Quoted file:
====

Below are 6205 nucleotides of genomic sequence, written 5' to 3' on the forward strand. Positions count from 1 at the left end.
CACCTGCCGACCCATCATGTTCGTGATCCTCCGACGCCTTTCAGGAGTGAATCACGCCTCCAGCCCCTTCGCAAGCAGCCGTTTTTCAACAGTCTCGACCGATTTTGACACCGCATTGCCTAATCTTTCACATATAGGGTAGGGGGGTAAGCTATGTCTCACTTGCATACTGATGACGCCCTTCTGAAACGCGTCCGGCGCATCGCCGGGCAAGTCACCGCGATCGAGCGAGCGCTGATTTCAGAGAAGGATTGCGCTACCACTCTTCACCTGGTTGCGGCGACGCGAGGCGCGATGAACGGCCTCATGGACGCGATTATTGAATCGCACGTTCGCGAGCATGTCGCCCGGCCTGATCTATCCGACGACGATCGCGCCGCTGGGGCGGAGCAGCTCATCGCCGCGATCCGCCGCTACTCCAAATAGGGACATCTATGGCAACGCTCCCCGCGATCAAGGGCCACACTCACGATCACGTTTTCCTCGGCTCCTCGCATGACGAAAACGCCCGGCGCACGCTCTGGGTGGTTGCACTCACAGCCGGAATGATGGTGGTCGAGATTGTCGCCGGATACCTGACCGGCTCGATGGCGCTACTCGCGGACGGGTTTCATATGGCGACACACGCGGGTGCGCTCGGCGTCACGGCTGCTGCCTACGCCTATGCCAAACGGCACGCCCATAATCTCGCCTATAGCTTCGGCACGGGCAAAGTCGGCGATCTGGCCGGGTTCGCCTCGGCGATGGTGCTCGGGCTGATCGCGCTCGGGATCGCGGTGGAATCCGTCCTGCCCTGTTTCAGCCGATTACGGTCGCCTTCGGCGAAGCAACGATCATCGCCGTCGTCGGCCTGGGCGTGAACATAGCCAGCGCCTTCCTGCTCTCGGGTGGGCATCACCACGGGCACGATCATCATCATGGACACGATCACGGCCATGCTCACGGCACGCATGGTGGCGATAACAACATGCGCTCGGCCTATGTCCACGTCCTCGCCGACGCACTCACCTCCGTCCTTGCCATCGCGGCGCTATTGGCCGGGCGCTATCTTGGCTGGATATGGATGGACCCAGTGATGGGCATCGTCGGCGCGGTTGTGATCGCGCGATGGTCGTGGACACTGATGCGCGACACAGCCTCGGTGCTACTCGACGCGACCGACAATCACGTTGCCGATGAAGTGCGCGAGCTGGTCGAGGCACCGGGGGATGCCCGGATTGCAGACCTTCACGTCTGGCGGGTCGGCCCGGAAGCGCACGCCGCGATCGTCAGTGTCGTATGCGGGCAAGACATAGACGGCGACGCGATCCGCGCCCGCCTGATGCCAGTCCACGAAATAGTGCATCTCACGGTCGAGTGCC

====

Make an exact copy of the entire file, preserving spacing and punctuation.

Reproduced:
Below are 6205 nucleotides of genomic sequence, written 5' to 3' on the forward strand. Positions count from 1 at the left end.
CACCTGCCGACCCATCATGTTCGTGATCCTCCGACGCCTTTCAGGAGTGAATCACGCCTCCAGCCCCTTCGCAAGCAGCCGTTTTTCAACAGTCTCGACCGATTTTGACACCGCATTGCCTAATCTTTCACATATAGGGTAGGGGGGTAAGCTATGTCTCACTTGCATACTGATGACGCCCTTCTGAAACGCGTCCGGCGCATCGCCGGGCAAGTCACCGCGATCGAGCGAGCGCTGATTTCAGAGAAGGATTGCGCTACCACTCTTCACCTGGTTGCGGCGACGCGAGGCGCGATGAACGGCCTCATGGACGCGATTATTGAATCGCACGTTCGCGAGCATGTCGCCCGGCCTGATCTATCCGACGACGATCGCGCCGCTGGGGCGGAGCAGCTCATCGCCGCGATCCGCCGCTACTCCAAATAGGGACATCTATGGCAACGCTCCCCGCGATCAAGGGCCACACTCACGATCACGTTTTCCTCGGCTCCTCGCATGACGAAAACGCCCGGCGCACGCTCTGGGTGGTTGCACTCACAGCCGGAATGATGGTGGTCGAGATTGTCGCCGGATACCTGACCGGCTCGATGGCGCTACTCGCGGACGGGTTTCATATGGCGACACACGCGGGTGCGCTCGGCGTCACGGCTGCTGCCTACGCCTATGCCAAACGGCACGCCCATAATCTCGCCTATAGCTTCGGCACGGGCAAAGTCGGCGATCTGGCCGGGTTCGCCTCGGCGATGGTGCTCGGGCTGATCGCGCTCGGGATCGCGGTGGAATCCGTCCTGCCCTGTTTCAGCCGATTACGGTCGCCTTCGGCGAAGCAACGATCATCGCCGTCGTCGGCCTGGGCGTGAACATAGCCAGCGCCTTCCTGCTCTCGGGTGGGCATCACCACGGGCACGATCATCATCATGGACACGATCACGGCCATGCTCACGGCACGCATGGTGGCGATAACAACATGCGCTCGGCCTATGTCCACGTCCTCGCCGACGCACTCACCTCCGTCCTTGCCATCGCGGCGCTATTGGCCGGGCGCTATCTTGGCTGGATATGGATGGACCCAGTGATGGGCATCGTCGGCGCGGTTGTGATCGCGCGATGGTCGTGGACACTGATGCGCGACACAGCCTCGGTGCTACTCGACGCGACCGACAATCACGTTGCCGATGAAGTGCGCGAGCTGGTCGAGGCACCGGGGGATGCCCGGATTGCAGACCTTCACGTCTGGCGGGTCGGCCCGGAAGCGCACGCCGCGATCGTCAGTGTCGTATGCGGGCAAGACATAGACGGCGACGCGATCCGCGCCCGCCTGATGCCAGTCCACGAAATAGTGCATCTCACGGTCGAGTGCC